Patient-focused internet interventions in reproductive medicine: a scoping review.
SourceHuman Reproduction Update, 18, 2, (2012), pp. 211-227
Article / Letter to editor
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Human Reproduction Update
SubjectDCN MP - Plasticity and memory NCEBP 10: Human Movement & Fatigue; NCEBP 12: Human Reproduction; NCEBP 4: Quality of hospital and integrated care; NCEBP 12: Human Reproduction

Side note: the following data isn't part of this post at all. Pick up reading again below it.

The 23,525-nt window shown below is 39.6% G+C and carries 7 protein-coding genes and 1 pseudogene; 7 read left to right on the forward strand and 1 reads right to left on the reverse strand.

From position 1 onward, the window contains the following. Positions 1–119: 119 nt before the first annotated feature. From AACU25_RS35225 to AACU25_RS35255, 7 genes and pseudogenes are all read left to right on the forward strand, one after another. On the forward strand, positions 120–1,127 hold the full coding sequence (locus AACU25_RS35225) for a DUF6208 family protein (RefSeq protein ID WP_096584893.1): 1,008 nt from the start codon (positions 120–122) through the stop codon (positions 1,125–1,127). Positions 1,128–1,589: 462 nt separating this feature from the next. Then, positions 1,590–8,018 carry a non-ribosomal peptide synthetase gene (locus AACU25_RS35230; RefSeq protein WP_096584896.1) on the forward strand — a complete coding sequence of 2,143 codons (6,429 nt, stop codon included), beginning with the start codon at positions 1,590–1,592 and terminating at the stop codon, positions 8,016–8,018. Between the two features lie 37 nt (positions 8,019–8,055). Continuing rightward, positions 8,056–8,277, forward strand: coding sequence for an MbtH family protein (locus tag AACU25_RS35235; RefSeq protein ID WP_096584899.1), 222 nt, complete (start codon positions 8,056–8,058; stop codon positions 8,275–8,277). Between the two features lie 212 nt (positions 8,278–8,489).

BACKGROUND: The Internet has revolutionized fertility care since it became a popular source of information and support for infertile patients in the last decade. The aim of this scoping review is to map (i) the main categories of patient-focused Internet interventions within fertility care, (ii) the detailed composition of the interventions and (iii) how these interventions were evaluated. METHODS: A literature search used various 'Internet' and 'Infertility' search terms to identify relevant studies published up to 1 September 2011. The selected studies had to include patients facing infertility and using an infertility-related Internet intervention. We charted data regarding categories of interventions, components of interventions and evaluation methodology. We categorized the stages of research using the UK's Medical Research Council framework for evaluating complex interventions. RESULTS: We included 20 studies and identified 3 educational interventions, 2 self-help interventions, 1 human-supported therapeutic intervention, 9 online support groups and 2 counselling services. Information provision, support and mental health promotion were common aims. Few interactive online components were present in the online programmes. Three studies were in the pilot phase and 17 were in the evaluation phase. CONCLUSIONS: Several categories of patient-focused Internet-based interventions in fertility care are primarily applied to provide support and education and promote mental health. The interventions could be improved by using more interactive and dynamic elements as their key components. Finally, more emphasis on methodological standards for complex interventions is needed to produce more rigorous evaluations. This review shows where further development or research into patient-focused Internet interventions in fertility-care practice may be warranted.
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